You can alter the font style to suit yourself , the size, and the line spacing. You are therefore not stuck with a font you really dislike in a physically printed book, which you find ugly, too big, or too small. Now that is a very practical bonus and an aesthetic one too.
You can change the brightness of the screen to suit the lighting conditions. Bright sunshine, no problem. Reading in the dark, no problem – I love this in particular, it’s more conducive for nodding off to sleep with your book, without a bedside lamp having to stay on if you’re prone to insomnia. Imagine being able to read in the dark with the light off? You can become so much more immersed in the fictional world this way. Just make sure you look after your eyes by turning down the screen brightness.
You can still see the cover of the novel you’re reading in tonal black and white. Now I don’t get as much aesthetic pleasure from book covers as I used to. They seem to have changed recently. They come across as having been designed to be primarily eye-catching more than reflecting the story. Or they use photographs that frequently just don’t fit the story. So for me, the lack of a coloured book cover is no great loss these days, and the kindle has some beautiful tonal screensavers to enjoy instead.
It’s the words in writing that count, not the packaging. The words draw you into the imagined world of the story and work the muscles of the imagination. You don’t really need a physical book to help you do this.
You have the advantage of being able to download free eBooks, which are out of their copyright dates, from a range of sources, Project Gutenberg being one of them. So you can access the classics this way. Here is a list of 12 sources.
They can save paper, so they’re environmentally friendly, and therefore cheaper to buy too. They have a long battery life and large storage capacity and can save space on your bookshelves.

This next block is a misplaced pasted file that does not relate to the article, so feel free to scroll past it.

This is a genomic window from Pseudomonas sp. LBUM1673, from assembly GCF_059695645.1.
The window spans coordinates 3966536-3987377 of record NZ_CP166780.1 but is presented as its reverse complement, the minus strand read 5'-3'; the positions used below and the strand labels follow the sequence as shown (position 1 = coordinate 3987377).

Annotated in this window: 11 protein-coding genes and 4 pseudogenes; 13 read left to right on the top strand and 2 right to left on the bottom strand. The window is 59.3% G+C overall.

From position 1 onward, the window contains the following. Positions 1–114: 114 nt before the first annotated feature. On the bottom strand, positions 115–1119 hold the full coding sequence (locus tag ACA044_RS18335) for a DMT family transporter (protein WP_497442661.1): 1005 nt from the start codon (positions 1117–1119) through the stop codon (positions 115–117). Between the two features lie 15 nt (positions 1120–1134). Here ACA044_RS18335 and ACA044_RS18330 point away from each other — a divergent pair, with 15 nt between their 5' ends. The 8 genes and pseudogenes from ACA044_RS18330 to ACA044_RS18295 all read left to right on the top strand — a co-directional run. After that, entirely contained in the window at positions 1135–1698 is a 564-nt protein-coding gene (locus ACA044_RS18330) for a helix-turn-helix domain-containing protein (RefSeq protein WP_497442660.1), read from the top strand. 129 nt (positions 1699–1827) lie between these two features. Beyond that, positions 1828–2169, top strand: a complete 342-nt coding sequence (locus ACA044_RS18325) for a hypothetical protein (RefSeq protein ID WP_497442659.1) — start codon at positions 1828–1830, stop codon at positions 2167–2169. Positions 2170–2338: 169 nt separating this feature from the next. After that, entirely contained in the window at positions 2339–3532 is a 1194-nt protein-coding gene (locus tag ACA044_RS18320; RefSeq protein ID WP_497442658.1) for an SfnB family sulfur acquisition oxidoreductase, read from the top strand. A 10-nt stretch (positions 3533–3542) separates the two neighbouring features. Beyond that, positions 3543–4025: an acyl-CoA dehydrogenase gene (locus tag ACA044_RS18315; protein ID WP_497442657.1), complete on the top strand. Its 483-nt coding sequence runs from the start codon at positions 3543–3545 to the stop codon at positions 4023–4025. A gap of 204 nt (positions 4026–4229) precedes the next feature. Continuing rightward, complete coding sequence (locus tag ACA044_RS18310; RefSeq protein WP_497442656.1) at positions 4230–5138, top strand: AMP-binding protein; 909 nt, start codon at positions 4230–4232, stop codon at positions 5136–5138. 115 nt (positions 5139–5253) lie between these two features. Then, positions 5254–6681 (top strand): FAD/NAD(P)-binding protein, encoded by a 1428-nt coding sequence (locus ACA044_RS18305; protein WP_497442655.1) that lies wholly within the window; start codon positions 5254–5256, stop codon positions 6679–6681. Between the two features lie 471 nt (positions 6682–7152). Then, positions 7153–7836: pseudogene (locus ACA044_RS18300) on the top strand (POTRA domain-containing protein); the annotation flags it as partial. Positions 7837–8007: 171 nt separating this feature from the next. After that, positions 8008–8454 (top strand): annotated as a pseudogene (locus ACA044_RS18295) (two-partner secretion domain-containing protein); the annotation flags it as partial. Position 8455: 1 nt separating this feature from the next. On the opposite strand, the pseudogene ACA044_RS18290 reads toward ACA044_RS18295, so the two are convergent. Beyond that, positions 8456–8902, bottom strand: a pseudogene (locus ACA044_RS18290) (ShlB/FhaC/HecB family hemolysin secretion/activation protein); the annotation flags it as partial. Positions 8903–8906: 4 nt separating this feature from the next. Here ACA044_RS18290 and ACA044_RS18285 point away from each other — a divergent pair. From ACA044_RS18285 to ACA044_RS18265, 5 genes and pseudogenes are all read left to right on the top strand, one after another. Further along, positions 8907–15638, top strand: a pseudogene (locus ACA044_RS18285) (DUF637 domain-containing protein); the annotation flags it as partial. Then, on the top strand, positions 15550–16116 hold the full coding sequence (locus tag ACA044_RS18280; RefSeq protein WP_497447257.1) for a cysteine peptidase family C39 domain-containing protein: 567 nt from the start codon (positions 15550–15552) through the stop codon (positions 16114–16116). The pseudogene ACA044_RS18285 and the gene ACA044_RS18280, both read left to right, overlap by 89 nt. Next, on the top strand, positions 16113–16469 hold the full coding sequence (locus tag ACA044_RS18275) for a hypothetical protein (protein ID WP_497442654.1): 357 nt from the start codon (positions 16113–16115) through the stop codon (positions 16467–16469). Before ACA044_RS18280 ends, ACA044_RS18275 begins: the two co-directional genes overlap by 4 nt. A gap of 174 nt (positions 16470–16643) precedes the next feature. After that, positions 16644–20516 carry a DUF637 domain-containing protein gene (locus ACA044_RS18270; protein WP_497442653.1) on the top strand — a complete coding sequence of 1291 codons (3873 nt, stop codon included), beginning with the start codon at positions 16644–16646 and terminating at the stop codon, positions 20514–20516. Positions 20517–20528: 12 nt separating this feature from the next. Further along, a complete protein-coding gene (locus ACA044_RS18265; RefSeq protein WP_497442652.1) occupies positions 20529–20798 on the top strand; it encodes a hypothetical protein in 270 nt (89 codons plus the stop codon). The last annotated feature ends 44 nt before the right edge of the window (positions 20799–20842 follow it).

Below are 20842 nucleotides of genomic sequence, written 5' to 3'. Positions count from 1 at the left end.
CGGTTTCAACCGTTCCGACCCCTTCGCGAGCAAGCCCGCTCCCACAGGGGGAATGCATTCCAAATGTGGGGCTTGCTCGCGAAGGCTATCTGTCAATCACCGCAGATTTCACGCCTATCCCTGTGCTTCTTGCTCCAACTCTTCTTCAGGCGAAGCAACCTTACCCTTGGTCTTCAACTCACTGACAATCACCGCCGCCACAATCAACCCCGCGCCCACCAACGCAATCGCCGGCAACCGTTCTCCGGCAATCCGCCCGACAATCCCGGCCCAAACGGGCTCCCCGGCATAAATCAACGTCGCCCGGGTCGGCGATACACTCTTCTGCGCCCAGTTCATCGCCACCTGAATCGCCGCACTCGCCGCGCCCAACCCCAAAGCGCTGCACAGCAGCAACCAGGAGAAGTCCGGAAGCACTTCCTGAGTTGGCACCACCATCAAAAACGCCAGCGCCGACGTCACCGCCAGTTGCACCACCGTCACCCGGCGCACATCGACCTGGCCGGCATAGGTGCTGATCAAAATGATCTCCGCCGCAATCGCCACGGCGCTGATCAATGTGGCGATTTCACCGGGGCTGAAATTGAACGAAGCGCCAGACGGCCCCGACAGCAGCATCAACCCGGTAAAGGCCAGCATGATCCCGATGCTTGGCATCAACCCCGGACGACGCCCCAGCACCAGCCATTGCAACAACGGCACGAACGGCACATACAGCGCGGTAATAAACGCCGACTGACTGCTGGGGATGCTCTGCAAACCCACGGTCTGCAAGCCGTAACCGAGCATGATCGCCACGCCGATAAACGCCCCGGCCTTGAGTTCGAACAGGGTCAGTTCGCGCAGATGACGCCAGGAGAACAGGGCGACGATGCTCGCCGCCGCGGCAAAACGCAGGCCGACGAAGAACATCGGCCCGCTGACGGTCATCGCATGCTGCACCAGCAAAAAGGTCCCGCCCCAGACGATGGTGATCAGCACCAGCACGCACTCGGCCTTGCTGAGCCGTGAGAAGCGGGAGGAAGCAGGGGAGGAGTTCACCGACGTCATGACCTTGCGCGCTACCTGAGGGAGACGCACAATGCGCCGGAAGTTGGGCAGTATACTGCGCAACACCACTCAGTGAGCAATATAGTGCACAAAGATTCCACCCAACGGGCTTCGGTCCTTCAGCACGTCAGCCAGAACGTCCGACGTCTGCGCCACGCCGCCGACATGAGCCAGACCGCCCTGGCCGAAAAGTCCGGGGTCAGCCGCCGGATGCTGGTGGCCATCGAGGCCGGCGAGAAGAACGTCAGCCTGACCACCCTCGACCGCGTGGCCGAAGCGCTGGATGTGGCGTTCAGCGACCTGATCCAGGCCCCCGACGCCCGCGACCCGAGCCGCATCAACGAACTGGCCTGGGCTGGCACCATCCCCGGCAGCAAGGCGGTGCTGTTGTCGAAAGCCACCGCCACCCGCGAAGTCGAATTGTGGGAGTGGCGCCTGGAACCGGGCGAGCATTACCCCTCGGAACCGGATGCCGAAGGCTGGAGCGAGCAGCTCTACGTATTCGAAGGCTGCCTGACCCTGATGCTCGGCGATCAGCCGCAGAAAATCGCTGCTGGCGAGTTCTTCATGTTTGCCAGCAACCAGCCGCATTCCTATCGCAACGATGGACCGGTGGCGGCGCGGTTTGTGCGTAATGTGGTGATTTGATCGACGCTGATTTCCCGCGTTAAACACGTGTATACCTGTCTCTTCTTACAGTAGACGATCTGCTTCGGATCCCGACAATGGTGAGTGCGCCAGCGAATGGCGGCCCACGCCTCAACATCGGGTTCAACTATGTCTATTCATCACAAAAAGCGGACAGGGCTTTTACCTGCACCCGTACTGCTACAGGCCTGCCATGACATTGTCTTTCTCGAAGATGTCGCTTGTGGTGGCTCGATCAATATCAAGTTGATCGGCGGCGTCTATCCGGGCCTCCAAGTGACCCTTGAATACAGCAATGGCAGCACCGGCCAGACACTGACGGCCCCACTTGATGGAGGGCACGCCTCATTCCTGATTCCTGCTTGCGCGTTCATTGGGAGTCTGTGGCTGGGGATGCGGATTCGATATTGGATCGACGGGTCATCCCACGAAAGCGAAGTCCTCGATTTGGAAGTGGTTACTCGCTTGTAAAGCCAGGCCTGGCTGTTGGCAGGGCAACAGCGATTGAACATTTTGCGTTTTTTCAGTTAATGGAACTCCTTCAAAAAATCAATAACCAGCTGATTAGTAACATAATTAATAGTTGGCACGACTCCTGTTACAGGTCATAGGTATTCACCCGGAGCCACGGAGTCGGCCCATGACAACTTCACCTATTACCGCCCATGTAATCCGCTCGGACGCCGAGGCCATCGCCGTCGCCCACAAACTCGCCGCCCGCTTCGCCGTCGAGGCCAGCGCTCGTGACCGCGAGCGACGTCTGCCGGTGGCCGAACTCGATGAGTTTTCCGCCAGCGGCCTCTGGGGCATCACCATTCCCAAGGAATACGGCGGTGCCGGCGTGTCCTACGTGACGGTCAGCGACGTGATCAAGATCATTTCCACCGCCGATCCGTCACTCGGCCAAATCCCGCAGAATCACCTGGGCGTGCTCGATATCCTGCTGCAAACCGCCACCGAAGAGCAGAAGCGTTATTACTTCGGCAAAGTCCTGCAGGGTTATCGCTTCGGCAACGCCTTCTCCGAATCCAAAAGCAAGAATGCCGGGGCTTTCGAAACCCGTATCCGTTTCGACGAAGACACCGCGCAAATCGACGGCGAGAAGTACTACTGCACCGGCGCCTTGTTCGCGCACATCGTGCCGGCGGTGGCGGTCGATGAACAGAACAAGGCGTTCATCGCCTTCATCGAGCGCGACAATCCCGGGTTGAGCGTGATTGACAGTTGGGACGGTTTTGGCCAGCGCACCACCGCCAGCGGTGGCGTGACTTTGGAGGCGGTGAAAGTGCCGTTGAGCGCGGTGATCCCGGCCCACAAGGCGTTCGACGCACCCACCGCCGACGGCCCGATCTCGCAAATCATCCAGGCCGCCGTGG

I should point that that to keep my relationship with my kindle ‘special’, I don’t connect it to the internet and Amazon, unless I’m downloading a new eBook. Leaving it connected would let in the retail world too much, and I want my fictive worlds untainted. I also display my books in a list form instead of thumbnails, for the same reason.
But the lure of a physical book is hard to ignore…
The physical presence of a printed novel and its familiar cover can have the sense of being an old friend that you look on with fondness or excitement and may revisit some day – or at least the warm intention can be there.
You can browse them, look at the blurbs on the back, and remind yourself of why you loved reading this book, to allow a more soulful contemplation.
And as a writer, what do you want to achieve when you’ve written your own novel? Do you want to hold the published paperback in your hands and physically turn the pages, smell the paper perhaps, or download the eBook and have it disappear into a reading device?
So to conclude: real book or kindle for novel reading? It’s actually 50:50 for me. A kindle can be a magical portal to a specially selected digital library, where books and the worlds within can stay there waiting to be ‘opened up’ again, just as if they were on a bookshelf, and serving the very same functions. But being able to browse through a physical collection is a more visual and tactile reminder of our own personal journeys as readers.
Real book or kindle? What about you?
(pics courtesy of pixabay)